KIT Inhibitor CDX-0159 Shows Potential As Therapy for Mast Cell Diseases

Celldex Therapeutics’ CDX-0159, an inhibitor of the KIT receptor, led to sustained reductions in plasma tryptase levels in the phase 1 trial.

A person holding a syringe.

New Jersey-based Celldex Therapeutics (NASDAQ:CLDX) has announced the results of a phase 1 clinical trial evaluating the pharmacokinetics, pharmacodynamics, safety, and effects of KIT inhibitor CDX-0159, which is intended to be used as a treatment for the mast cell-driven diseases chronic spontaneous urticaria (CSU) and chronic inducible urticaria (CINDU).

The dose escalation study involved the intravenous administration of CDX-0159 or a placebo to 32 healthy individuals and evaluated for changes in the plasma levels of tryptase, a marker of mast cell activity, and of stem cell factor, a ligand that binds to the KIT receptor. The KIT receptor is a receptor tyrosine kinase expressed on the surface of mast cells, among other cell types, that is important for the expansion, differentiation, and survival of mast cells following activation. CDX-0159 is a monoclonal antibody that binds to and inhibits the activity of the KIT receptor.

Professor of Dermatology and Allergy and Director of Research at the Department of Dermatology and Allergy at the Allergie-Centrum-Charité of the Charité Universitätsmedizin in Berlin Dr. Marcus Maurer stated, “The profound decreases in plasma tryptase coupled with the favorable safety profile observed in this study suggest that CDX-0159 has significant potential as a disease-modifying therapeutic for mast cell disorders driven by wild-type KIT.”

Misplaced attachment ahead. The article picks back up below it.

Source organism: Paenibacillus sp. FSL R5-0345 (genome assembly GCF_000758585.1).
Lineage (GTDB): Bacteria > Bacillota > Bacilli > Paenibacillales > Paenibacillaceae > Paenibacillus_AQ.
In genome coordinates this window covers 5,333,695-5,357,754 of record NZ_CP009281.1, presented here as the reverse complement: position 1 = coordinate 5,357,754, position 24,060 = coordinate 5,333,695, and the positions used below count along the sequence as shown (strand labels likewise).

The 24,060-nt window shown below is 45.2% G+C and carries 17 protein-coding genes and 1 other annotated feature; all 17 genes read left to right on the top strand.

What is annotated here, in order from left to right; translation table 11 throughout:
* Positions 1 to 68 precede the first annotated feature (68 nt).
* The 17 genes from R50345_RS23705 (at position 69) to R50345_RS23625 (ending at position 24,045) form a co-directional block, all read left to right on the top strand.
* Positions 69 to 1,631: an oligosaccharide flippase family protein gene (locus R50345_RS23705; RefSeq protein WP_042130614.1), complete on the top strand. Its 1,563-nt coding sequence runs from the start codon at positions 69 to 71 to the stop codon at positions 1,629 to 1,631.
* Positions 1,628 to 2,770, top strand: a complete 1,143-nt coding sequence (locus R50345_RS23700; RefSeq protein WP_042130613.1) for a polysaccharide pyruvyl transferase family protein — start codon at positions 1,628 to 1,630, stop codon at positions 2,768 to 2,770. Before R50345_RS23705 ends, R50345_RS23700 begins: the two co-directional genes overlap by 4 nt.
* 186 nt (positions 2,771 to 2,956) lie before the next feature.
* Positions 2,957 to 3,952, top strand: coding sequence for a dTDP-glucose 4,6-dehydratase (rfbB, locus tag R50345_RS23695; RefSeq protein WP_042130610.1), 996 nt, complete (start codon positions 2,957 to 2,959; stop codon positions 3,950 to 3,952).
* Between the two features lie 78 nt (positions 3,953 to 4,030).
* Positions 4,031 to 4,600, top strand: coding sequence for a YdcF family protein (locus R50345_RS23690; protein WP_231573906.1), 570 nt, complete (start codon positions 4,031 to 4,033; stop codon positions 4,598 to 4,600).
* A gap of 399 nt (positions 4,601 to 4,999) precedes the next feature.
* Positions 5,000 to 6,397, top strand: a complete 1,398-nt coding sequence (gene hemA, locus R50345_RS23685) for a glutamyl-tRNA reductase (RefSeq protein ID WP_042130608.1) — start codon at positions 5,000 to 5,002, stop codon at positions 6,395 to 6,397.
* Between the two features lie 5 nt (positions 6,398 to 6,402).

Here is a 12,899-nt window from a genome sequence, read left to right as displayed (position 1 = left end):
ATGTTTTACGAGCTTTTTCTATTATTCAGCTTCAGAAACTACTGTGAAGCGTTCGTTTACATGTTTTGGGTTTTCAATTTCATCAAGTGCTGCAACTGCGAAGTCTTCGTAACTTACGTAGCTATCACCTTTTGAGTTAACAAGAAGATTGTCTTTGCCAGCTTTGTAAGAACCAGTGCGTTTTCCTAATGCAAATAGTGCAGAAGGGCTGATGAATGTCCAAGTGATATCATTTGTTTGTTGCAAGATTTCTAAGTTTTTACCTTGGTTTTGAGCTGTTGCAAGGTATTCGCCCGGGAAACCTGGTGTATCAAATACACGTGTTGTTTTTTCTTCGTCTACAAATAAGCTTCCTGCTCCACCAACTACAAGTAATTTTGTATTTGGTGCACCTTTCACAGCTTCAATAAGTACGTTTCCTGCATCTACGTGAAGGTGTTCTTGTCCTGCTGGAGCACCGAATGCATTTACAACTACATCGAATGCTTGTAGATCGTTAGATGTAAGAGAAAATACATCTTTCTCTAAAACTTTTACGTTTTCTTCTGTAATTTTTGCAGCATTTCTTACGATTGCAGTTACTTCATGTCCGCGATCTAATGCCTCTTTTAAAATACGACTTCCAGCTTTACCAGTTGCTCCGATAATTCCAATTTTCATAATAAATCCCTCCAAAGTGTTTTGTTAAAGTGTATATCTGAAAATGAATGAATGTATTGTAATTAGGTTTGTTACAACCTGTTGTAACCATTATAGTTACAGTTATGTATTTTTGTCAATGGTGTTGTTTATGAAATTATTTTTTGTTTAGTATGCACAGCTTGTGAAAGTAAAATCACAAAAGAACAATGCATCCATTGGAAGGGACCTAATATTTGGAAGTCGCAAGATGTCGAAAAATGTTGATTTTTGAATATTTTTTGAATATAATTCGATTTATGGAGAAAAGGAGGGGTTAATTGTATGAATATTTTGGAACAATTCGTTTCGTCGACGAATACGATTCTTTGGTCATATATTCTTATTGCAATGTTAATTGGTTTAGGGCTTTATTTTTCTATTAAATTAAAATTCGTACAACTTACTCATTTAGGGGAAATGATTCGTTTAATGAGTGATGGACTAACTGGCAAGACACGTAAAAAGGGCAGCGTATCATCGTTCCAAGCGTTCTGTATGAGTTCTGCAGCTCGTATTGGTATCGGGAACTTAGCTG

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“Chronic urticarias can have significant impact on quality of life, especially for patients with severe disease, where the intense itching can lead to insomnia, lack of energy, social withdrawal and depression. Currently approved therapies address the symptoms of the disease but not the root cause – the mast cells themselves. With continued positive data, CDX-0159 could be an important new drug for patients as it directly targets and inhibits mast cells. I look forward to results from future studies,” Dr. Maurer continued.

Senior Vice President and Chief Medical Officer of Celldex Therapeutics Diane C Young, MD, stated, “These results support the rapid advancement of CDX-0159 into clinical studies in our target patient populations. We look forward to initiating studies in chronic spontaneous urticaria and chronic inducible urticaria—both mast cell driven diseases—later this year.”

“Importantly, these indications will provide data read outs along the way with full data expected in chronic inducible urticaria early next year and in chronic spontaneous urticaria in the second half of 2021,” Dr. Young continued.

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According to Celldex’s press release, “CDX-0159 demonstrated a favorable safety profile as well as profound and durable reductions of plasma tryptase, consistent with systemic mast cell suppression.”

“A single dose of CDX-0159 induced dose-dependent tryptase reduction below the level of assay detection within days at doses as low as 1.0 mg/kg and maintained suppression for over two months at 3.0 mg/kg and above.”

“Tryptase is an enzyme synthesized and secreted almost exclusively by mast cells and decreases in plasma tryptase levels are believed to reflect a systemic reduction in mast cell burden in both healthy volunteers and in disease, providing important proof of concept for the program.”

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“The data also support expansion of the program into mast cell driven diseases, including initially studies in forms of chronic urticaria (CU) given the central role mast cells are known to play in the etiology of CU.”

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Moving forwards, the company plans to initiate a phase 1b clinical trial evaluating the utility of CDX-0159 for the treatment of chronic spontaneous urticaria (CSU) and chronic inducible urticaria (CINDU) and is considering studying the medication in the context of other disorders as well.

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